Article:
Shares, crypto money, raw materials: this is how amateur gamers cause price explosions

Stocks, cryptocurrency, commodities
This is how amateur gamers cause price explosions

From Jan Gänger

Stock prices soar, hedge funds get into trouble, silver suddenly becomes more expensive. Traders meet up on the internet and mess up the stock market. explains how it works.

The stock exchanges are having a wild time. Suddenly the prices of individual stocks, silver or a digital currency started as a parody go through the roof. The question arises: What is actually going on?

A flash mob is going on. The principle is simple: Hobby traders meet up on the Internet in order, for example, to drive the price of a share up. The place with the greatest influence can be found on the Internet platform Reddit. Around 7.4 million users are now networked with one another in its "Wallstreetbets" forum. In the last few days it has impressively demonstrated how powerful the group is.

The first step: The horde must be convinced that as many as possible are pouncing on a target at the same time. If a sufficiently large amount joins forces and, for example, buys shares in a company, this can drive the price noticeably upwards – especially if more and more people participate in it due to the initial success. It helps the Reddit gamers that they stage their speculations as a fight of good against evil.

In this way, theoretically, the price of any stock can be driven up at times. The group increases its clout when it relies on very special stocks: papers on which hedge funds bet on falling prices. The goal is to force these powerful speculators to buy these very stocks en masse – and thereby drive the price up further. In stock market jargon, this weapon is called a "short squeeze".

Silver in sight

It works like this: Many financial institutions bet that the price of a stock will fall. They do this through so-called short sales. To do this, they borrow securities for a fee and then sell them. If the price drops by the return date, you can stock up on the titles cheaper and make the difference as a profit. There's also the uncovered short sales where they don't even borrow the paper they sell. At the video game retailer Gamestop, this resulted in more stocks being sold short than there are at all.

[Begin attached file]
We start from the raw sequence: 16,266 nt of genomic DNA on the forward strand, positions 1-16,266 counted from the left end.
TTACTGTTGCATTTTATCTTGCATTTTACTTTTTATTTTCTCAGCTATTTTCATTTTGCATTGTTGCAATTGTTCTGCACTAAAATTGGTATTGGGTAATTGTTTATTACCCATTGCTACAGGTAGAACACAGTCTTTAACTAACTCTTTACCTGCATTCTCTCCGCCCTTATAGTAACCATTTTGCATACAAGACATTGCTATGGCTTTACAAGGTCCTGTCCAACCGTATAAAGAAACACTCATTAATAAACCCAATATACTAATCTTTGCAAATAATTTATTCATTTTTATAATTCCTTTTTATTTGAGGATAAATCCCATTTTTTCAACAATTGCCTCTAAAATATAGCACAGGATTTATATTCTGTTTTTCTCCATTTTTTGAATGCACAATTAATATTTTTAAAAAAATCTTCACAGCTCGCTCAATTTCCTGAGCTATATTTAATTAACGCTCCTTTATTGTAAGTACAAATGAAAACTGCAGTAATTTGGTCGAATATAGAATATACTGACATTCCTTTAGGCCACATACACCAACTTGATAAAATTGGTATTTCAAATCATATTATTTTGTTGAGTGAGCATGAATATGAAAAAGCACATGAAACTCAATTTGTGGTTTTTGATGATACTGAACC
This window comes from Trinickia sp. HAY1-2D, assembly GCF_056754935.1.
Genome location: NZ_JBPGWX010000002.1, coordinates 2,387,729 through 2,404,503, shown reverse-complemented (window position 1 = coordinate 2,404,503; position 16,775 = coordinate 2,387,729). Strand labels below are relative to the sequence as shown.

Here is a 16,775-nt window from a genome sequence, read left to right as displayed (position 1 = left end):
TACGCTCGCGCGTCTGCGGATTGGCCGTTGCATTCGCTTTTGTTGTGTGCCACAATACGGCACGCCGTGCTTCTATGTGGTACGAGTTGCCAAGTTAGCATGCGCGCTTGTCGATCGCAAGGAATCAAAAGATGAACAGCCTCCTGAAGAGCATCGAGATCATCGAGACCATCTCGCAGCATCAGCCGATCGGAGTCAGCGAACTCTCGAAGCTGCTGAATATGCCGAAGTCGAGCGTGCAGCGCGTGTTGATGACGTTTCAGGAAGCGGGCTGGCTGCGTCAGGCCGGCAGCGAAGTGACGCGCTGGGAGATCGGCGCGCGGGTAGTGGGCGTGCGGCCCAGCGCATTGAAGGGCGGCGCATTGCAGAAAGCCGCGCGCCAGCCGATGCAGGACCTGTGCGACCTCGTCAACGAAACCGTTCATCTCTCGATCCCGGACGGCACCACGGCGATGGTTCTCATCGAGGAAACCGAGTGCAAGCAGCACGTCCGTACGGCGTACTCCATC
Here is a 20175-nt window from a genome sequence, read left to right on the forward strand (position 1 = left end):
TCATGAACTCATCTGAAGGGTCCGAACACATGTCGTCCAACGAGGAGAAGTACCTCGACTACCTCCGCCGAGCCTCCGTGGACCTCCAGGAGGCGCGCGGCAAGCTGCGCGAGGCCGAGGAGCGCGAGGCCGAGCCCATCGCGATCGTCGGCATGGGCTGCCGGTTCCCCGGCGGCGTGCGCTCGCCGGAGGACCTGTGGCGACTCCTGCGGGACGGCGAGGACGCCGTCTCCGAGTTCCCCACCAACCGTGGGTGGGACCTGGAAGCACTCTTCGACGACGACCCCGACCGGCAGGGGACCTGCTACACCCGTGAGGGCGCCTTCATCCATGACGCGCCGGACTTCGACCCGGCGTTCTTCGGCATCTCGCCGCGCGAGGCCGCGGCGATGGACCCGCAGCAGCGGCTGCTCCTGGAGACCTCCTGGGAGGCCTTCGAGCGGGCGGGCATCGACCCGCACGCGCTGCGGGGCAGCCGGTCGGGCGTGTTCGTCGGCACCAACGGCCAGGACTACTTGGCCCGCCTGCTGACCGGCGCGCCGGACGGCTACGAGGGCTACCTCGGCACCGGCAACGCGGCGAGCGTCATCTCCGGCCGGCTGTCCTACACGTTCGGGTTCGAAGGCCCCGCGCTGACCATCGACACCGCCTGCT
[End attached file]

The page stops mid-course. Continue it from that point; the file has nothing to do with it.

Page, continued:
The Reddit Army is taking advantage of this. Because if the share price rises, the bet goes wrong. And the higher it is on the agreed return date, the more expensive it will be for professional speculators. If the price soars, a point is quickly reached at which the short sellers buy shares in order to at least limit their losses. In doing so, they ensure that the price continues to rise – and force other short sellers to follow suit. If investors dissolve their bets on falling prices on a large scale, the "short squeeze" has occurred and the hobby gamblers sell their papers at a profit.

The hedge fund Melvin Capital, which had bet on a price slide at Gamestop, burned a lot of money. In January, according to Reuters, he lost around $ 6 billion, more than half of his assets under management. Only a multi-billion dollar injection from two partner hedge funds saved Melvin Capital.

The Reddit horde and their comrades-in-arms are currently trying to use the "short squeeze" method with a much larger caliber: silver. However, it is questionable whether this will be successful. For one thing, the market is much larger; silver is one of the most heavily traded precious metals in the world. On the other hand, it looks like hedge funds are betting on a rising rather than a falling silver price.